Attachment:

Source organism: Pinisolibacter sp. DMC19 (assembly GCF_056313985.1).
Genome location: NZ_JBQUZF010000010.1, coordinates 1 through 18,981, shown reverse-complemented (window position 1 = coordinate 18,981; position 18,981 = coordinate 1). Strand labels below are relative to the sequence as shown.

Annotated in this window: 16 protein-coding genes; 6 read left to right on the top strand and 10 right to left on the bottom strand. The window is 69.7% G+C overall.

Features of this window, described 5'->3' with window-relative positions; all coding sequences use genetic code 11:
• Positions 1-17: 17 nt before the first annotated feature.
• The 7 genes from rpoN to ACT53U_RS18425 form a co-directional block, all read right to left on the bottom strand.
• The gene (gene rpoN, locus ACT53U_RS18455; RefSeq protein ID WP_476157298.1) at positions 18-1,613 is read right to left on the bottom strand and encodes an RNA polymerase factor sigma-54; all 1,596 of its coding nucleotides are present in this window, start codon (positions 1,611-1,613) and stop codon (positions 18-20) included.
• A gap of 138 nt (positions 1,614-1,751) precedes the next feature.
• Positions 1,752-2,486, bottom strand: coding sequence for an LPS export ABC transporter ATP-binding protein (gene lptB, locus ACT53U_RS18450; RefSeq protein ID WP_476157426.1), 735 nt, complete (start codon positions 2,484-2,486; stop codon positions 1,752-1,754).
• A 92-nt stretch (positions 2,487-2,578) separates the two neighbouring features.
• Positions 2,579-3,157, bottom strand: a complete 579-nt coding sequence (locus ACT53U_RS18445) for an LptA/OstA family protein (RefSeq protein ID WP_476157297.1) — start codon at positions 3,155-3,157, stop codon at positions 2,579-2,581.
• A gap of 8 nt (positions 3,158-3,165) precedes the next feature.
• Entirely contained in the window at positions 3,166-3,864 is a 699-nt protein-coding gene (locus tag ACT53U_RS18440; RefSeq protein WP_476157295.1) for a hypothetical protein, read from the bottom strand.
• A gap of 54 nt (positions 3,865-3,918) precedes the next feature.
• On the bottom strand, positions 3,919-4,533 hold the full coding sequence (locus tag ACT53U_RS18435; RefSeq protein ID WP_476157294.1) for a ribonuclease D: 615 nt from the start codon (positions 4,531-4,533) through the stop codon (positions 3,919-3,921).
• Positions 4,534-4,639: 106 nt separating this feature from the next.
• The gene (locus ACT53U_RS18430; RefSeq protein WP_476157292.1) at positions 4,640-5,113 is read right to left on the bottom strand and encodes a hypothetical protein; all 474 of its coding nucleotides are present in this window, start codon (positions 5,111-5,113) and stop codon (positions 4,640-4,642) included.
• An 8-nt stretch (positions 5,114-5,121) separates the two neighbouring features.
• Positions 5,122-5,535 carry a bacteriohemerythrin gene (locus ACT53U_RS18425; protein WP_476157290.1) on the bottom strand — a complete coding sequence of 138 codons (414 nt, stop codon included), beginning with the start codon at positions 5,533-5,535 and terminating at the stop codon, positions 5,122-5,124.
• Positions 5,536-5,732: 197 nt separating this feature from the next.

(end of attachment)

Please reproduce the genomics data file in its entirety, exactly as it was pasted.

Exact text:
Source organism: Pinisolibacter sp. DMC19 (assembly GCF_056313985.1).
Genome location: NZ_JBQUZF010000010.1, coordinates 1 through 18,981, shown reverse-complemented (window position 1 = coordinate 18,981; position 18,981 = coordinate 1). Strand labels below are relative to the sequence as shown.

Annotated in this window: 16 protein-coding genes; 6 read left to right on the top strand and 10 right to left on the bottom strand. The window is 69.7% G+C overall.

Features of this window, described 5'->3' with window-relative positions; all coding sequences use genetic code 11:
• Positions 1-17: 17 nt before the first annotated feature.
• The 7 genes from rpoN to ACT53U_RS18425 form a co-directional block, all read right to left on the bottom strand.
• The gene (gene rpoN, locus ACT53U_RS18455; RefSeq protein ID WP_476157298.1) at positions 18-1,613 is read right to left on the bottom strand and encodes an RNA polymerase factor sigma-54; all 1,596 of its coding nucleotides are present in this window, start codon (positions 1,611-1,613) and stop codon (positions 18-20) included.
• A gap of 138 nt (positions 1,614-1,751) precedes the next feature.
• Positions 1,752-2,486, bottom strand: coding sequence for an LPS export ABC transporter ATP-binding protein (gene lptB, locus ACT53U_RS18450; RefSeq protein ID WP_476157426.1), 735 nt, complete (start codon positions 2,484-2,486; stop codon positions 1,752-1,754).
• A 92-nt stretch (positions 2,487-2,578) separates the two neighbouring features.
• Positions 2,579-3,157, bottom strand: a complete 579-nt coding sequence (locus ACT53U_RS18445) for an LptA/OstA family protein (RefSeq protein ID WP_476157297.1) — start codon at positions 3,155-3,157, stop codon at positions 2,579-2,581.
• A gap of 8 nt (positions 3,158-3,165) precedes the next feature.
• Entirely contained in the window at positions 3,166-3,864 is a 699-nt protein-coding gene (locus tag ACT53U_RS18440; RefSeq protein WP_476157295.1) for a hypothetical protein, read from the bottom strand.
• A gap of 54 nt (positions 3,865-3,918) precedes the next feature.
• On the bottom strand, positions 3,919-4,533 hold the full coding sequence (locus tag ACT53U_RS18435; RefSeq protein ID WP_476157294.1) for a ribonuclease D: 615 nt from the start codon (positions 4,531-4,533) through the stop codon (positions 3,919-3,921).
• Positions 4,534-4,639: 106 nt separating this feature from the next.
• The gene (locus ACT53U_RS18430; RefSeq protein WP_476157292.1) at positions 4,640-5,113 is read right to left on the bottom strand and encodes a hypothetical protein; all 474 of its coding nucleotides are present in this window, start codon (positions 5,111-5,113) and stop codon (positions 4,640-4,642) included.
• An 8-nt stretch (positions 5,114-5,121) separates the two neighbouring features.
• Positions 5,122-5,535 carry a bacteriohemerythrin gene (locus ACT53U_RS18425; protein WP_476157290.1) on the bottom strand — a complete coding sequence of 138 codons (414 nt, stop codon included), beginning with the start codon at positions 5,533-5,535 and terminating at the stop codon, positions 5,122-5,124.
• Positions 5,536-5,732: 197 nt separating this feature from the next.